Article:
True Injury Risks According to the CDC

In 1999, the Centers for Disease Control published an article on risks in small businesses. This article contains information on SIC codes and gives information on injuries associated with the codes. While this is not the true means by which lending institutions decide on risk, it is still of interest and can demonstrate what may be behind some of the reasoning.

Part of the calculus of risk comes from occupational injuries such as those noted in the CDC report. But the other side of the risk coin is occupations which are high in cash transactions. After all, a pawn shop might not have much of a specific risk of injury at all. But the large amounts of cash normally associated with one mean that it’s a tempting target for thieves.

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Choosing Better NAICS Codes

Let’s go back to our tire example on how to choose the proper NAICS code for your business. The first two digits of the SIC code will identify the major industry group, the third digit will identify the industry group, and then the fourth digit will identify the industry.

Here’s how you to choose the correct NAICS code for your company:

  • Go to www.naics.com
  • Use their search function
  • Select the closest fit – if there is no good fit, search again

High Risk NAICS Codes

There are certain NAICS codes which will get you a loan denial if you choose them for your business classification. So before you choose your SIC code and your NAICS code be sure that you look over this list before you begin to build your NAICS codes. Here are some high-risk codes that you should be aware of:

  • Automotive sales
  • Money lending and collecting
  • The travel industry
  • Real estate investing
  • Anything else with reference to investing of any type
  • Adult entertainment
  • Restaurants
  • Dry Cleaning establishment

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Back to Our Example for a Moment

For automotive sales, for example, you would normally select 441110, ‘Automobile dealers, new only or new and used’. However, most lenders will automatically turn your business down because of the high-risk factor within the business classification name. Of course you want to be honest with your NAICS coding classification. However, if more than one NAICS code could apply, there is nothing wrong with choosing the NAICS code which will not get you denied by lenders.

Therefore, if you want to have your automobile sales company, you need to develop a business code which has something such as automotive parts written in the actual business code. That way, you can still operate your real business of “automotive sales” without actually being considered a risk factor.Avoid High Risk NAICS Codes Credit Suite

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Takeaways

Choosing the incorrect NAICS code could end up costing your business and get you labeled as high-risk. And this could directly impact your insurance premiums, your financing ability, and even your credit limit recommendations. This small error of selecting the incorrect NAICS code could cost your business in the future. Therefore, be sure to do your research before you select an NAICS code for your business.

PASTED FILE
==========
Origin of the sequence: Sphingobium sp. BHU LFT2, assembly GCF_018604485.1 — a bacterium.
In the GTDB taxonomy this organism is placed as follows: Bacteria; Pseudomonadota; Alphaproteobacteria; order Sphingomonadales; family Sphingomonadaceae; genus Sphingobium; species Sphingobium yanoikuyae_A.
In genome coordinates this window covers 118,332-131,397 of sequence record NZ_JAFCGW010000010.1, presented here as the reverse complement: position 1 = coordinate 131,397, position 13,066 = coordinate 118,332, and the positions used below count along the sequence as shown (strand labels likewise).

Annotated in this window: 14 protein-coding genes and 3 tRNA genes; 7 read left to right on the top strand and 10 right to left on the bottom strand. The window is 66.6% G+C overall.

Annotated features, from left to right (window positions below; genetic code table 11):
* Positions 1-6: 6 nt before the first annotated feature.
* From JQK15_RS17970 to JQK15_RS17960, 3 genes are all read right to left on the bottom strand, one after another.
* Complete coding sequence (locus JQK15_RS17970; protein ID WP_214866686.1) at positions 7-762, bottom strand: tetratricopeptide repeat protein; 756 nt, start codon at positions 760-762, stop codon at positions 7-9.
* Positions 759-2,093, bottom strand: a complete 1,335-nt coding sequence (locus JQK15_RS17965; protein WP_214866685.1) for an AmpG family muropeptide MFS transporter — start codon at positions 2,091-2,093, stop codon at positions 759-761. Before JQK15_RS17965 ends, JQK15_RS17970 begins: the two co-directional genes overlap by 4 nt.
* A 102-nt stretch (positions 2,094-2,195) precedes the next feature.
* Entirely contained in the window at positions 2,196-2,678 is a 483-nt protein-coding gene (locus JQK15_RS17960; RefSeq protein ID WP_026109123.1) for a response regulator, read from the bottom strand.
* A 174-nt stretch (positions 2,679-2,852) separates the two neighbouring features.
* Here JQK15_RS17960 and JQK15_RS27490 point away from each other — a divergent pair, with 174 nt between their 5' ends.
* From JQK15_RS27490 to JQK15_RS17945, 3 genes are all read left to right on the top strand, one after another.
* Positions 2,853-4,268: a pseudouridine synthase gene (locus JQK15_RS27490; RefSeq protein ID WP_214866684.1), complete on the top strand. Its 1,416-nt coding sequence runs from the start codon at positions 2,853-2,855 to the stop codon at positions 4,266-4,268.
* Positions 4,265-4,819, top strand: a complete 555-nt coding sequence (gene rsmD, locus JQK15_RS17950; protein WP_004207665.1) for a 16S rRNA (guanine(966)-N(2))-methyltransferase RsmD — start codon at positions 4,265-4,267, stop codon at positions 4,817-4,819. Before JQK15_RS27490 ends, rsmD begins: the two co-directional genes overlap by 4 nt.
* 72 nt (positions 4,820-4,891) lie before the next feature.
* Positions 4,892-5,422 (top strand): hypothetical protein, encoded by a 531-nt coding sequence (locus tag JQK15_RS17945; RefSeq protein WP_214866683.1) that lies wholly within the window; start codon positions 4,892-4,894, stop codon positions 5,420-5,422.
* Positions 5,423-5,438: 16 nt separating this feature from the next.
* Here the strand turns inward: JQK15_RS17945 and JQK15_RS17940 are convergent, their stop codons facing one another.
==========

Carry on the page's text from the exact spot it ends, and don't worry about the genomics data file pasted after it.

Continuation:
Restricted industries (automatic decline) include:

  • Ammunition or Weapons Manufacturing; wholesale and retail.
  • Bail Bonds
  • Check Cashing Agencies
  • Energy, oil trading, or petroleum extraction or production
  • Finance: (Federal Reserve Banks, foreign banks, banks, bank holding companies,
    loan brokers, commodity brokers, security brokers, mortgage brokers, mortgage bankers, mortgage companies, bail bond companies, or mutual fund managers).
  • Gaming or Gambling Activities
  • Loans for the speculative purchases of securities or goods.
  • Pawn shops
  • Political campaigns, candidates, or committees
  • Public administration (e.g., city, county, state, and federal governmental agencies).
  • X-rated products or entertainment

High-Risk Industries (subject to stricter underwriting guidelines):

  • Agriculture or forest products
  • Auto, recreational vehicle or boat sales.
  • Courier services
  • Computer and software related services.
  • Dry cleaners
  • Entertainment (adult entertainment is to be considered restricted).
  • General contractors
  • Gasoline stations or convenience stores (also known as c-stores)
  • Healthcare; specifically nursing homes, assisted living facilities, and continuing care retirement centers.
  • Special trade contractors
  • Hotels or motels
  • Jewelry, precious stones and metals; wholesale and retail.
  • Limousine services
  • Long distance or “over-the-road” trucking.
  • Mobile or manufactured home sales.
  • Phone sales and direct selling establishments
  • Real estate agents/brokers
  • Real estate developers or land sub-dividers
  • Restaurants or drinking establishments.
  • Software or programming companies
  • Taxi cabs (including the purchase of cab medallions) .
  • Travel agencies